Why Telephones Use Negative Forty-Eight Volts DC

11 Aug 2006

If you’ve been following the random stories throughout the site, you might just remember a mention of my summer co-op job at Emerson Network Power (if not, you can refer to this post). The summer has gone well; I’ve made some cash, learned some new tricks, and added a nice new section to my resume. However, there was one little problem that arose…

All telephony equipment operates on negative forty-eight volt DC power systems. I was introduced to this “fact of life” at the beginning of the summer, and I found it very odd. Not the fact that its forty-eight volts or that its DC, but that its negative (the positive terminals of the batteries are “ground”). Why the heck was that voltage negative? Anyway, summer continued, I got busy, and I forgot about this little question. Fast forward to the end of summer…

I was sitting in on a division meeting listening to the engineers discuss various aspects of the projects they were working on, when suddenly my supervisor turned to me and asked “So what have you learned this summer?” Caught off guard, I immediately turn red and began to stammer something about “AutoCAD and plant operations and Pro Engineer…” when he cuts me off and says, “No, what did you learn?” So then I mumbled something about how telephones and telecommunications networks work, and in doing so, mentioned the oddity of that negative voltage. Immediately he went “Ah ha!” And just like that I had a new research assignment.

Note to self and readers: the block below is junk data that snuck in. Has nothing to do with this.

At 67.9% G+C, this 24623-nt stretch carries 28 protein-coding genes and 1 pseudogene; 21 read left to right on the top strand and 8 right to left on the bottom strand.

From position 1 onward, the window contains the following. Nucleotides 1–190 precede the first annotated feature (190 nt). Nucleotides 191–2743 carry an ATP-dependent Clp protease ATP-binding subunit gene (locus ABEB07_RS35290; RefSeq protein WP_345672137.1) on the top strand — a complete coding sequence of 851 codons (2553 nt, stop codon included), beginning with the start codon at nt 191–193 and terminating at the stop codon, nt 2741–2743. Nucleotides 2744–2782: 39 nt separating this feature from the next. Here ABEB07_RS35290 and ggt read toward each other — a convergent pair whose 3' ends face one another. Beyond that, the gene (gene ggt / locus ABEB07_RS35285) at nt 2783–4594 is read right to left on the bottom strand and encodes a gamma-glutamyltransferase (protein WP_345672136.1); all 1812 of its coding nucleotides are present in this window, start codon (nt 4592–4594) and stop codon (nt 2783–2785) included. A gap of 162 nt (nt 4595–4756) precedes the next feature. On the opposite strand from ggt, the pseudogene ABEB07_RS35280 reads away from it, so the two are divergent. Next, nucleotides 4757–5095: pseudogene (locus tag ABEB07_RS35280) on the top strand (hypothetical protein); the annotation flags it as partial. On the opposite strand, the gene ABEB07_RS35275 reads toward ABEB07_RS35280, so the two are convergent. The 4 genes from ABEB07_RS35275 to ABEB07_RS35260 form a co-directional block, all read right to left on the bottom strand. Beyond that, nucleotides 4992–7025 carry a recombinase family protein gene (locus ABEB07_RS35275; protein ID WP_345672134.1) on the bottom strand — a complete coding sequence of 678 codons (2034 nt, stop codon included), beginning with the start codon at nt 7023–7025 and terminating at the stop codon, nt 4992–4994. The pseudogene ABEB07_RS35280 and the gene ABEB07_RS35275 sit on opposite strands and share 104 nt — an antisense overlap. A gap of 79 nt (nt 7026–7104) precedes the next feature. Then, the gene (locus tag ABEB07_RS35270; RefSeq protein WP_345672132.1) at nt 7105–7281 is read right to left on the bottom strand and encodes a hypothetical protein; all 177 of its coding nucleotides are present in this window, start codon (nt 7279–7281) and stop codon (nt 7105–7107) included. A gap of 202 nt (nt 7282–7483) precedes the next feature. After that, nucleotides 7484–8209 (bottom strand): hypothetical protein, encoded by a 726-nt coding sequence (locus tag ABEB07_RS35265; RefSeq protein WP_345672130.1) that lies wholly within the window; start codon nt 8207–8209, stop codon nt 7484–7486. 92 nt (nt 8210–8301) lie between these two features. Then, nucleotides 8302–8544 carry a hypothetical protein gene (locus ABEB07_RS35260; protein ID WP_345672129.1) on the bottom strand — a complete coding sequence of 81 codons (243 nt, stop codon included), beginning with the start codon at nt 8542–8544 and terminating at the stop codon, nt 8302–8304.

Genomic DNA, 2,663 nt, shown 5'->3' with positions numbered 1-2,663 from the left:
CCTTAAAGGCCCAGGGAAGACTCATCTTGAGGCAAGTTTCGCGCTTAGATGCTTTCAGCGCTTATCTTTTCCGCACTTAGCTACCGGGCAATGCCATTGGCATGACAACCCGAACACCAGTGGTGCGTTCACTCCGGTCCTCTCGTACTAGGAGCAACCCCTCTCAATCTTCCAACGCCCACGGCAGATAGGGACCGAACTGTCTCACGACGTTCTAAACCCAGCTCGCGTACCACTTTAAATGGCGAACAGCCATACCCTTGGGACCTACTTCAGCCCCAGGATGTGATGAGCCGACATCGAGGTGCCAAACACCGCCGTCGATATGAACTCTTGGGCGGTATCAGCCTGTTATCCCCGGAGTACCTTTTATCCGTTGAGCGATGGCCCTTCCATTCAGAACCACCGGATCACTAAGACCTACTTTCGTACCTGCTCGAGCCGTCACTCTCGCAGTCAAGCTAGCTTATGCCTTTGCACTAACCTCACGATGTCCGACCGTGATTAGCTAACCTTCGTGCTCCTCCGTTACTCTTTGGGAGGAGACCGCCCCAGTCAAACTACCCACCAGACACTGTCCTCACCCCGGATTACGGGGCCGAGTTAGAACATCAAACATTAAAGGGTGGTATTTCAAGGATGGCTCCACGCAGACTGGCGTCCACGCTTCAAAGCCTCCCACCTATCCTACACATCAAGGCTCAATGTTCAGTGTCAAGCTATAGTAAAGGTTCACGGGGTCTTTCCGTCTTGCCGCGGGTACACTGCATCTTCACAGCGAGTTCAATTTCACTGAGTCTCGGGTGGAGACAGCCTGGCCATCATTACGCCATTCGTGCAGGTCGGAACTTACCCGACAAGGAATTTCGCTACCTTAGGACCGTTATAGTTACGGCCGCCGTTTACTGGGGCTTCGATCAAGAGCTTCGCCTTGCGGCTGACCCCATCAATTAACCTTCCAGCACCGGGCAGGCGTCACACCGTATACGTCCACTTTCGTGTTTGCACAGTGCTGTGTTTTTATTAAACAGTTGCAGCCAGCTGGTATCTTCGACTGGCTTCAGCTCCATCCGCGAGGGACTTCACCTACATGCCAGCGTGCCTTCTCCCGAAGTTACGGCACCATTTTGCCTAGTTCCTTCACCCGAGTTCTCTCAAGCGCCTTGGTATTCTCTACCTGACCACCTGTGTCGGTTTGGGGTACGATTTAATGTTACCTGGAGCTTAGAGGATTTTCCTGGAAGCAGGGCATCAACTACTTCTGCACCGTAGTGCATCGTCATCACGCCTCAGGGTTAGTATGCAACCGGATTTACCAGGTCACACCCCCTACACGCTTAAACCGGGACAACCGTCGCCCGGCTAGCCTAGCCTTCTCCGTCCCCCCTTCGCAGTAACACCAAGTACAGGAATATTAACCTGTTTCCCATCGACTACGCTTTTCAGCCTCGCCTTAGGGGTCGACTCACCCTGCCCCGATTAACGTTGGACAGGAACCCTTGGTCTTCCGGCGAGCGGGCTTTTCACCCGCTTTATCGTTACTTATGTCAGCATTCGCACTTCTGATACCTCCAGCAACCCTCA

After a few days of poring over large communications theory books, searching the Internet, and scratching my head, I knew why the power system was forty-eight volts DC, but no idea why it was negative. After about week of searching, I finally broke down and asked; here is what I learned.

Telephony equipment uses forty-eight volts DC for very simple reasons: DC does not introduce noise on the line and is easily produced from regular lead-acid (vehicle) batteries – which just happen to come in twelve-volt increments (due to the chemical properties of the battery). Forty-eight volts is high enough to be efficient while still being considered a “safe low voltage” and being a multiple of twelve (four batteries make up one “string”).

The negative polarity is much more elusive, but can be summed up in one word: corrosion. Thanks to a bit of research performed by Sir Humphry Davy for the British Navy, we have a technology known as “cathodic protection.” First developed to keep the copper hulls of British naval ships from corroding, this technology has been applied to protecting everything from oilrigs to gas pipelines to telephony cabinets. By keeping the cabinet frame at a more positive voltage than ground, corrosion is reduced and the life of the equipment is increased. Who would have guessed?